The market at large has been responding negatively to the decline in oil related equities. When a large part of both the TSX and the S&P500 are made up of companies that produce commodities this makes sense. However many companies and industries are now poised for success given this low price environment. In this article we will briefly touch on some of the big winners.

Shown below are indexes that will serve as a proxy for industry comparison. Covered in this article will be both the transportation and consumers sectors with subsectors including airlines and food retailers.

(Data from Bloomberg)

Since 2008, all indexes have risen dramatically, aside from the S&P500 Financials Index, which has only had modest increases, below the S&P 500 as whole. Financials may also continue to suffer as many are tied to the energy industry.


The transportation industry is one of the first that comes to mind for investors in terms of industries that are poised for success. Crude oil is often one of the most crucial inputs within this industry and any reduction in this cost can often lead to a dramatic increase of earnings. Seen below has been in the change in the Dow Jones Transportation Average in comparison to the price of West Texas Intermediate Crude.

(Data from Bloomberg)

Since the decline in WTI started in September, transportation equities have changed in the opposite directions. Below we can see airlines in particular and how they’ve changed in the face of lower commodity prices. The number one input for airlines happens to be jet fuel. In fact, 31% of the overall cost of doing business for airlines is attributed to fuel. A 50% drop in crude prices can lead to a ~15% increase in net earnings holding all factors constant. Since the downturn in prices in the summer the NYSE airlines index has increased over 50% reflecting the change in the cost inputs of companies.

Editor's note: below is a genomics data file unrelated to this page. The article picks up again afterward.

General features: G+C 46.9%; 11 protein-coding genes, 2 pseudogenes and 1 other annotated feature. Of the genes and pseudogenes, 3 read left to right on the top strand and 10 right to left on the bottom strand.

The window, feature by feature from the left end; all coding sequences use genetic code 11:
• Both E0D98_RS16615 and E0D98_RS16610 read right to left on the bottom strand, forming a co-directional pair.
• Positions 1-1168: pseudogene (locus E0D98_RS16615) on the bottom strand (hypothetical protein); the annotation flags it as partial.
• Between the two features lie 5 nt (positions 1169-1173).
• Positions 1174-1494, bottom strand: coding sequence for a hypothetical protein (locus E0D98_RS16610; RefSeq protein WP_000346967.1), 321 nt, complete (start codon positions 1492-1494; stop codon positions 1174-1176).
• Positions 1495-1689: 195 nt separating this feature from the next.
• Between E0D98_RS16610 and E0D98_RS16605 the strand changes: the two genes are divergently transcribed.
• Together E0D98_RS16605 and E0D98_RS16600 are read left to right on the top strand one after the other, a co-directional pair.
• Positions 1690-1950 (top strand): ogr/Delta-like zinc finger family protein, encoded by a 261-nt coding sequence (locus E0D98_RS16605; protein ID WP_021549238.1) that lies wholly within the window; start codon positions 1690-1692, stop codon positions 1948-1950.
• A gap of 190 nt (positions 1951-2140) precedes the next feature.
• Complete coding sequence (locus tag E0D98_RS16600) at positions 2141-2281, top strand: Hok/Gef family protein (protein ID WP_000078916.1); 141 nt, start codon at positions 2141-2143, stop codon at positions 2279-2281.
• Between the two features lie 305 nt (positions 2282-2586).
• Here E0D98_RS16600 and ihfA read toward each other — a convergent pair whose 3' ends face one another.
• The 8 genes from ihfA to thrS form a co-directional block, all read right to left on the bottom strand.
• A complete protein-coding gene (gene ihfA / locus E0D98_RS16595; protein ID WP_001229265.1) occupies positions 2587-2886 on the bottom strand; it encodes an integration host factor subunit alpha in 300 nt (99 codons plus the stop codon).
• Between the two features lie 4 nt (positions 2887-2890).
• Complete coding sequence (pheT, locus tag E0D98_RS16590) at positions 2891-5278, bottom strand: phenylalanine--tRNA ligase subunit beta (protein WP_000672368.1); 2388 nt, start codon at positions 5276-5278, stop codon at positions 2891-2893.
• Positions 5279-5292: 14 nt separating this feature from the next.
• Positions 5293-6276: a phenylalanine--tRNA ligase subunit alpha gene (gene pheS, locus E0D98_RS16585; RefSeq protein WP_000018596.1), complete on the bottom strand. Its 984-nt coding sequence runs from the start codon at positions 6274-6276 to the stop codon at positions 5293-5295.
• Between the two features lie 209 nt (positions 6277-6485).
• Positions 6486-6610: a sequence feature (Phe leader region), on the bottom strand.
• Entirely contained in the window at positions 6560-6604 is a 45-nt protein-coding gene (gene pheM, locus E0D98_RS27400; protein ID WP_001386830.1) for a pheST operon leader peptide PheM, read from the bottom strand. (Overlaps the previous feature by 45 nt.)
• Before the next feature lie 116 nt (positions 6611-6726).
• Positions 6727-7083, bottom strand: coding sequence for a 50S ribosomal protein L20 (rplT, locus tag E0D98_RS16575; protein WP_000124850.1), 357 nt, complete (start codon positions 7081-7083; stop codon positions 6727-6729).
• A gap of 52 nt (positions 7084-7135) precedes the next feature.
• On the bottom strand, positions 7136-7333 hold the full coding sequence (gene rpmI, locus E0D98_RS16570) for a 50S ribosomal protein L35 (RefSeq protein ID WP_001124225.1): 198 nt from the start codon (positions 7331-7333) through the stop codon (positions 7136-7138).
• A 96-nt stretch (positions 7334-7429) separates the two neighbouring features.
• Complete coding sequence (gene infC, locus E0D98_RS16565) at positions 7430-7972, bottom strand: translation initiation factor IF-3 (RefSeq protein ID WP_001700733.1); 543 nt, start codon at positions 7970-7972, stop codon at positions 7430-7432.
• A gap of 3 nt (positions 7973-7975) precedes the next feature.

(Data from Bloomberg)

A further decrease, or a period of longer low prices will further increase the values of these stocks. Companies to watch include Delta Air Lines (NYSE:DAL) and American Airlines (NASDAQ:AAL).

Consumer Products

The catalysts for this industry are two fold. Decreased input costs, and an in increase in disposable income for consumers. Virtually all consumer products are connected to oil in some way or another. Food products require oil to transport across countries and continents and packaged goods require oil to create plastic packaging. Decreased oil prices decreases input and operating costs. Shown below is the comparison between WTI and the S&P 500 Consumer Discretionary Index over the past year. It’s interesting to notice that this index has stayed relatively stable over the past year, not benefiting from oil declines. Consumer discretionary is broad category that involves many different kinds of companies, but one subset of this index is benefiting in particular.

(Data from Bloomberg)

The second part for the consumer products industry change has been the increase in disposable income for consumers. According to an article in the economist, the average consumer in the United States will be saving up to $800 a year at current prices from savings in filling up their vehicles. While, some of this will be spent on increased driving and saving, a large portion will be added back into the economy through increased spending on consumer products such as food. Companies to watch in this period are food wholesalers. This subset of the consumer product industry has increased close to 50% since the summer (seen below through the Dow Jones US Food Retailers and Wholesalers Index). In particular Costco (NASDAQ:COST) and Loblaw Companies Limited (OTCPK:LBLCF) have faired well and will continue to benefit with lower commodity prices.

The Bottom Line

Economics 101 seems to suggest that the price of oil is likely to remain low, even decline further, in the one to two year horizon, as companies and countries refuse to change production. Without a dramatic unforeseen shift in dynamics the price of oil looks to have little upside until US shale oil producers and global demand dramatically change.

In this current state airlines and food retailers look to be among the biggest winners. Investors who expect the price of oil to stay relatively low should look to add to their weightings in these sectors as they are among the biggest winners in this price environment.

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